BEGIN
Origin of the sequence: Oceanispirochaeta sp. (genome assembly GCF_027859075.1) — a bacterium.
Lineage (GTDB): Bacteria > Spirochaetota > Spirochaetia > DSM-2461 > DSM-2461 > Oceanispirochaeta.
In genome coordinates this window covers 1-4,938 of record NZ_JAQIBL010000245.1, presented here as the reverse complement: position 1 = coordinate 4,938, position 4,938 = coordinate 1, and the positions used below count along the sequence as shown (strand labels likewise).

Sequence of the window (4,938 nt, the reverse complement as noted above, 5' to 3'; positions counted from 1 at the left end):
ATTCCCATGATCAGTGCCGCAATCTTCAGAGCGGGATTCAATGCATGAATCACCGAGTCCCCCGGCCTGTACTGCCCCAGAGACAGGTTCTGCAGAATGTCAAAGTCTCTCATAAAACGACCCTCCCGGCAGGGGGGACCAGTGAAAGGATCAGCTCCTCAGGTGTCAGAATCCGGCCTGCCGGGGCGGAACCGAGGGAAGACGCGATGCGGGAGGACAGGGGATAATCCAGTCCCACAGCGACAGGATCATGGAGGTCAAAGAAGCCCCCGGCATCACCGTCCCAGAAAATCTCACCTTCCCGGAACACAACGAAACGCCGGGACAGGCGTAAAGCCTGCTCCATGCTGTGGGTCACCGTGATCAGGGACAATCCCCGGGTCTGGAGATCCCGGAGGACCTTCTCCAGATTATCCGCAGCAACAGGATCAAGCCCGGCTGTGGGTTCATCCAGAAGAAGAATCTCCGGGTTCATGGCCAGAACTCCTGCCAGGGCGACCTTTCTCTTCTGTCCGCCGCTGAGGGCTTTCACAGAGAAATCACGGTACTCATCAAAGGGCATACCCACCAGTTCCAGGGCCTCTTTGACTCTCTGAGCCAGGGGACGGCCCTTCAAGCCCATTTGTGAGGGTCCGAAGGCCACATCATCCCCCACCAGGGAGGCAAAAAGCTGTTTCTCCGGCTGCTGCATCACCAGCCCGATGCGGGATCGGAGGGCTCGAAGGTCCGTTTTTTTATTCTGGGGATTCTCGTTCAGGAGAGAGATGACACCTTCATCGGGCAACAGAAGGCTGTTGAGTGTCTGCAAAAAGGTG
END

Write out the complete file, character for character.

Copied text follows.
Origin of the sequence: Oceanispirochaeta sp. (genome assembly GCF_027859075.1) — a bacterium.
Lineage (GTDB): Bacteria > Spirochaetota > Spirochaetia > DSM-2461 > DSM-2461 > Oceanispirochaeta.
In genome coordinates this window covers 1-4,938 of record NZ_JAQIBL010000245.1, presented here as the reverse complement: position 1 = coordinate 4,938, position 4,938 = coordinate 1, and the positions used below count along the sequence as shown (strand labels likewise).

Sequence of the window (4,938 nt, the reverse complement as noted above, 5' to 3'; positions counted from 1 at the left end):
ATTCCCATGATCAGTGCCGCAATCTTCAGAGCGGGATTCAATGCATGAATCACCGAGTCCCCCGGCCTGTACTGCCCCAGAGACAGGTTCTGCAGAATGTCAAAGTCTCTCATAAAACGACCCTCCCGGCAGGGGGGACCAGTGAAAGGATCAGCTCCTCAGGTGTCAGAATCCGGCCTGCCGGGGCGGAACCGAGGGAAGACGCGATGCGGGAGGACAGGGGATAATCCAGTCCCACAGCGACAGGATCATGGAGGTCAAAGAAGCCCCCGGCATCACCGTCCCAGAAAATCTCACCTTCCCGGAACACAACGAAACGCCGGGACAGGCGTAAAGCCTGCTCCATGCTGTGGGTCACCGTGATCAGGGACAATCCCCGGGTCTGGAGATCCCGGAGGACCTTCTCCAGATTATCCGCAGCAACAGGATCAAGCCCGGCTGTGGGTTCATCCAGAAGAAGAATCTCCGGGTTCATGGCCAGAACTCCTGCCAGGGCGACCTTTCTCTTCTGTCCGCCGCTGAGGGCTTTCACAGAGAAATCACGGTACTCATCAAAGGGCATACCCACCAGTTCCAGGGCCTCTTTGACTCTCTGAGCCAGGGGACGGCCCTTCAAGCCCATTTGTGAGGGTCCGAAGGCCACATCATCCCCCACCAGGGAGGCAAAAAGCTGTTTCTCCGGCTGCTGCATCACCAGCCCGATGCGGGATCGGAGGGCTCGAAGGTCCGTTTTTTTATTCTGGGGATTCTCGTTCAGGAGAGAGATGACACCTTCATCGGGCAACAGAAGGCTGTTGAGTGTCTGCAAAAAGGTG